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Sex: both serious and ridiculous


Being bold about sex
Philip Roth Writer
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Well, I wasn't bold, to use your word, when I started out. I... I was trying to think when did I begin to let sex into the books? And in many ways, it was by my fourth book, that was Portnoy's Complaint. Prior to that, I... I tiptoed around... around it. I... it just didn't come to mind with what I was writing. But with Portnoy's Complaint I took a big leap into the... what [Joseph] Conrad called the destructive element; 'In the destructive element, immerse yourself', he said. And I did it... I did it in Portnoy's Complaint with... I jumped in all the way. The words, the acts, the forbidden words, the forbidden acts. I was emboldened by what? I don't know what the hell I was emboldened by. I was in my 30s. I was emboldened because I was in my 30s. That's... that's probably true. I was emboldened because of the tumult and turbulence of the Vietnam war years had taken on me. I was emboldened because I had a good idea. The idea of the psychoanalytic session being the backbone of the story.

And... and then after that I was further emboldened and I wrote this book called The Breast, about a man who turns into a breast. Don't ask me where I got that idea from. I have no idea. I... I just thought simply, what if a man turned into a breast? And everything else followed from that. I had to invent what it would be like if a man turned into a breast.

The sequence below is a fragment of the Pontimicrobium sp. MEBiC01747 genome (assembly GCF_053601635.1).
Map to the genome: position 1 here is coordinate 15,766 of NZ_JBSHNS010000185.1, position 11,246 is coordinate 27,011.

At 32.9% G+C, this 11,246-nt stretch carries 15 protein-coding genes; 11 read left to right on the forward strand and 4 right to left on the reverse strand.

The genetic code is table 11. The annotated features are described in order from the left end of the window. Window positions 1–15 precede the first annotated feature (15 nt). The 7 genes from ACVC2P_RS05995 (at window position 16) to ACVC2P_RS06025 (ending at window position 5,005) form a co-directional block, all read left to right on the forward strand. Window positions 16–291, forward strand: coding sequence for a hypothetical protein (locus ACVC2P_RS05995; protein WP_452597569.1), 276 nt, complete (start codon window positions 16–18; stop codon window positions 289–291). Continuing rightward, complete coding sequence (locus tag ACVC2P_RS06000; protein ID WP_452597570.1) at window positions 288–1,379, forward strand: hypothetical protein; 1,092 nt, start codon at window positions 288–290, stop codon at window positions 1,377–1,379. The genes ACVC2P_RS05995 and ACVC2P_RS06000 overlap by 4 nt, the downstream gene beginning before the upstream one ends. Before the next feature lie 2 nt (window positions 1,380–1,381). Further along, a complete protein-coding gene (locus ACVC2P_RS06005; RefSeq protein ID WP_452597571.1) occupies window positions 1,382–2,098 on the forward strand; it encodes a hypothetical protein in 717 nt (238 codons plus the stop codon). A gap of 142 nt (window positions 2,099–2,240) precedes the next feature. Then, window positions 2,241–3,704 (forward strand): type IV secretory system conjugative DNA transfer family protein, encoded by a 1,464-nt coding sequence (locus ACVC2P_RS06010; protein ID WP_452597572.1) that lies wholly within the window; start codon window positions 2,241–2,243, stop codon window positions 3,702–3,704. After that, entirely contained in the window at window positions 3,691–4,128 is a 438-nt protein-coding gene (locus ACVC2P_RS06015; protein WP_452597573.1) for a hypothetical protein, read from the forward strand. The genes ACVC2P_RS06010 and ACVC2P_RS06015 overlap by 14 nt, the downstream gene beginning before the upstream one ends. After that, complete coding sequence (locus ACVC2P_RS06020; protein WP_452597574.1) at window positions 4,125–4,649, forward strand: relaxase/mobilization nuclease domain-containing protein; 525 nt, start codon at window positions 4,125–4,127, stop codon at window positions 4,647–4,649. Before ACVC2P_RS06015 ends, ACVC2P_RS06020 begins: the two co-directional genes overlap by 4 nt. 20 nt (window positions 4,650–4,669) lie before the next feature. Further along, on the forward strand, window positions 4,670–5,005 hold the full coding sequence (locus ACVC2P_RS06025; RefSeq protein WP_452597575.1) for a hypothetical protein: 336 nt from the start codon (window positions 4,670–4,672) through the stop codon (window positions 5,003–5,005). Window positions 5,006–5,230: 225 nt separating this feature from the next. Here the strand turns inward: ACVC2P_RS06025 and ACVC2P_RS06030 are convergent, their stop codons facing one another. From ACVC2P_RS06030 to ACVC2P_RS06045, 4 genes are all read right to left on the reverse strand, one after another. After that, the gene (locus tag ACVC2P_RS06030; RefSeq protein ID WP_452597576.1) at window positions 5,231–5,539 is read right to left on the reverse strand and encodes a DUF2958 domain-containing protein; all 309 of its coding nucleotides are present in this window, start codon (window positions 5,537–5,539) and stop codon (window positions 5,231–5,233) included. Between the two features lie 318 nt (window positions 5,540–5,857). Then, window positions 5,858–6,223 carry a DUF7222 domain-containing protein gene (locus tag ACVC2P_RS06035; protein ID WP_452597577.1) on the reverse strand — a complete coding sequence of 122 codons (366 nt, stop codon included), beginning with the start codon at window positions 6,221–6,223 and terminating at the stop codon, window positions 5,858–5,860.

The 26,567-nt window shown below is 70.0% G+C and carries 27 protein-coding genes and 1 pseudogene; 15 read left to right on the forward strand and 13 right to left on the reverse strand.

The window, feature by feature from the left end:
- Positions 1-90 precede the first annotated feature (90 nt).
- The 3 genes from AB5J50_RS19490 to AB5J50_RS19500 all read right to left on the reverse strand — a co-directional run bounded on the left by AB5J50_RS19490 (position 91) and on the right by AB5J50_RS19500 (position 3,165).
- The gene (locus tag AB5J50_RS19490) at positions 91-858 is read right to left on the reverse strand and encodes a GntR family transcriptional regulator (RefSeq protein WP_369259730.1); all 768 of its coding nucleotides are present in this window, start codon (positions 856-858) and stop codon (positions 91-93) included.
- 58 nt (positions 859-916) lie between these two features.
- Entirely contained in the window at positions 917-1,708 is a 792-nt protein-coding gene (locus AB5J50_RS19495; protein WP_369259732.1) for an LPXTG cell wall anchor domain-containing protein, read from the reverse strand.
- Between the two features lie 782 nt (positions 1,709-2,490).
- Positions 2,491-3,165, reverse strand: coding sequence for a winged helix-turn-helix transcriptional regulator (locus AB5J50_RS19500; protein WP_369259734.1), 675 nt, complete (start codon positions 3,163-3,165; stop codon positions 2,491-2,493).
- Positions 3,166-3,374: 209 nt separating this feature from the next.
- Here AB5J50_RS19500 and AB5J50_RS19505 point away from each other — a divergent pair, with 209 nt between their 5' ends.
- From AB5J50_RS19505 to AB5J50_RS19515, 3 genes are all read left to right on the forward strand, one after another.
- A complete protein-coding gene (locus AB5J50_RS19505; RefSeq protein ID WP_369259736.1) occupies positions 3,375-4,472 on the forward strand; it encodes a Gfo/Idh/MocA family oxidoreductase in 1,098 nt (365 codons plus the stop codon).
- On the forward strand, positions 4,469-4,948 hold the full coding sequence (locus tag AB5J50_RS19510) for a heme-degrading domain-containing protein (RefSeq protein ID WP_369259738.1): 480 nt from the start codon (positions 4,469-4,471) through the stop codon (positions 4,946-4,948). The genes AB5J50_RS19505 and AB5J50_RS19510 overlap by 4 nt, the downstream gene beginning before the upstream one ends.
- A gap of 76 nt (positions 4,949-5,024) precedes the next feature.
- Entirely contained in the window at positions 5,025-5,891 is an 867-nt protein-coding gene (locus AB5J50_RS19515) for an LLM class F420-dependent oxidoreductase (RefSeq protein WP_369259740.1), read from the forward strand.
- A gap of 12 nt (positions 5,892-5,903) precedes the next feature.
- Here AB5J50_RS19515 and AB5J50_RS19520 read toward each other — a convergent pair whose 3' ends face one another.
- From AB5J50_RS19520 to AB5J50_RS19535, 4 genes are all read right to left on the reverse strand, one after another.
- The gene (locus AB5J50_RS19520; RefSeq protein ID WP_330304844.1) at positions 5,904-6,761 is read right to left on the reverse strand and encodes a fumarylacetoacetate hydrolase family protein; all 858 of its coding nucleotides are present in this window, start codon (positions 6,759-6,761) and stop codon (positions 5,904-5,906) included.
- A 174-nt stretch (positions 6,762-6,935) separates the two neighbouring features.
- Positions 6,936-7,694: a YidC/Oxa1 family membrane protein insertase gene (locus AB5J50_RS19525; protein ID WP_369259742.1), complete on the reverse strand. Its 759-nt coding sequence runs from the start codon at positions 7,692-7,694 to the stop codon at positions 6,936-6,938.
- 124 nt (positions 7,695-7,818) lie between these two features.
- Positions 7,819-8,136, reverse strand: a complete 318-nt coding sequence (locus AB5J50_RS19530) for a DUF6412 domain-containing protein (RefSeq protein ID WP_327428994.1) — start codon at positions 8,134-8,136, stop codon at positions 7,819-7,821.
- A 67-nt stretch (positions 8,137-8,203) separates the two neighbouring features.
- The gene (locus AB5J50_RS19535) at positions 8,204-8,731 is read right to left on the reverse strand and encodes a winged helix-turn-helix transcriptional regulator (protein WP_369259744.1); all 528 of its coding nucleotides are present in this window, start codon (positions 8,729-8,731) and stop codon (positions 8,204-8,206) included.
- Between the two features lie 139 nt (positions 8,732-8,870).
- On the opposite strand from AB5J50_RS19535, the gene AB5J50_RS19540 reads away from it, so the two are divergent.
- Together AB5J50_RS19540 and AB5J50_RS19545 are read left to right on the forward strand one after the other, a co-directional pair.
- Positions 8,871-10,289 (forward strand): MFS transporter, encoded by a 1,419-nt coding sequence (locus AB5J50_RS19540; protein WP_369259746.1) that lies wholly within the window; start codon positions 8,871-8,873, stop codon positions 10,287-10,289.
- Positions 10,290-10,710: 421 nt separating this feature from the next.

I don't know after The Breast what book had sex in it. I... I guess the first of the Kepesh books, The Professor of Desire, did. And that was deliberately... it's there in the title, it was about desire. What happens... what does desire make one do? What does the absence of desire, or the loss of desire make one do? That's what the book is about, in part, which is this... this young man loses the desire for this woman he loves. It's a hell of a pickle. It happens all the time. I didn't make... I didn't make these things up.

The fame of the American writer Philip Roth (1933-2018) rested on the frank explorations of Jewish-American life he portrayed in his novels. There is a strong autobiographical element in much of what he wrote, alongside social commentary and political satire. Despite often polarising critics with his frequently explicit accounts of his male protagonists' sexual doings, Roth received a great many prestigious literary awards which include a Pulitzer Prize for fiction in 1997, and the 4th Man Booker International Prize in 2011.

Listeners: Christopher Sykes

Christopher Sykes is an independent documentary producer who has made a number of films about science and scientists for BBC TV, Channel Four, and PBS.

Tags: Portnoy's Complaint, The Breast, The Professor of Desire, Joseph Conrad

Duration: 3 minutes, 16 seconds

Date story recorded: March 2011

Date story went live: 18 March 2013